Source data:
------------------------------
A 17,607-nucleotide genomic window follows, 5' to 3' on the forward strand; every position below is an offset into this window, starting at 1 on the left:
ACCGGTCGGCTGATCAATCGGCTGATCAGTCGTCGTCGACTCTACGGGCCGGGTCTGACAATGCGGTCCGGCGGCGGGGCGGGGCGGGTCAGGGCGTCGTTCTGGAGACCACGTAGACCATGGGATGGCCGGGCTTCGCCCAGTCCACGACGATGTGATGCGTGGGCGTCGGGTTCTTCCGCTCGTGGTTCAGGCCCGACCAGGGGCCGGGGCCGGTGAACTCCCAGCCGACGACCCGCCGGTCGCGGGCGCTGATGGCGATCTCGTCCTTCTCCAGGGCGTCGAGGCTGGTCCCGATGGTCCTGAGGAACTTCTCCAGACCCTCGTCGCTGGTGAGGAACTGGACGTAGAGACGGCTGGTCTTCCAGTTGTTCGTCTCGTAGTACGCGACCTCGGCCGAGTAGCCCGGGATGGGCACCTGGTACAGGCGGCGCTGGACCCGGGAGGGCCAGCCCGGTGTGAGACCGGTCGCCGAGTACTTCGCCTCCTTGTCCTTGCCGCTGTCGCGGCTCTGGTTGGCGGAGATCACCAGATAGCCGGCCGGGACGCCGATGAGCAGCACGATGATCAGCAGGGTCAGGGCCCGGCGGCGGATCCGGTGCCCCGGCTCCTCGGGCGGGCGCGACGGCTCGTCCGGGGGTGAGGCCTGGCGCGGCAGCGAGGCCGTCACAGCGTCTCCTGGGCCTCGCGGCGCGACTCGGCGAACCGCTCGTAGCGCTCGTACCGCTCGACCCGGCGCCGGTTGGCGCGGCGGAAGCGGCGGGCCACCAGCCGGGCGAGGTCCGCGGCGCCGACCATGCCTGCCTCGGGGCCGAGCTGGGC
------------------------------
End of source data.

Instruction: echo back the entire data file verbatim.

A 17,607-nucleotide genomic window follows, 5' to 3' on the forward strand; every position below is an offset into this window, starting at 1 on the left:
ACCGGTCGGCTGATCAATCGGCTGATCAGTCGTCGTCGACTCTACGGGCCGGGTCTGACAATGCGGTCCGGCGGCGGGGCGGGGCGGGTCAGGGCGTCGTTCTGGAGACCACGTAGACCATGGGATGGCCGGGCTTCGCCCAGTCCACGACGATGTGATGCGTGGGCGTCGGGTTCTTCCGCTCGTGGTTCAGGCCCGACCAGGGGCCGGGGCCGGTGAACTCCCAGCCGACGACCCGCCGGTCGCGGGCGCTGATGGCGATCTCGTCCTTCTCCAGGGCGTCGAGGCTGGTCCCGATGGTCCTGAGGAACTTCTCCAGACCCTCGTCGCTGGTGAGGAACTGGACGTAGAGACGGCTGGTCTTCCAGTTGTTCGTCTCGTAGTACGCGACCTCGGCCGAGTAGCCCGGGATGGGCACCTGGTACAGGCGGCGCTGGACCCGGGAGGGCCAGCCCGGTGTGAGACCGGTCGCCGAGTACTTCGCCTCCTTGTCCTTGCCGCTGTCGCGGCTCTGGTTGGCGGAGATCACCAGATAGCCGGCCGGGACGCCGATGAGCAGCACGATGATCAGCAGGGTCAGGGCCCGGCGGCGGATCCGGTGCCCCGGCTCCTCGGGCGGGCGCGACGGCTCGTCCGGGGGTGAGGCCTGGCGCGGCAGCGAGGCCGTCACAGCGTCTCCTGGGCCTCGCGGCGCGACTCGGCGAACCGCTCGTAGCGCTCGTACCGCTCGACCCGGCGCCGGTTGGCGCGGCGGAAGCGGCGGGCCACCAGCCGGGCGAGGTCCGCGGCGCCGACCATGCCTGCCTCGGGGCCGAGCTGGGC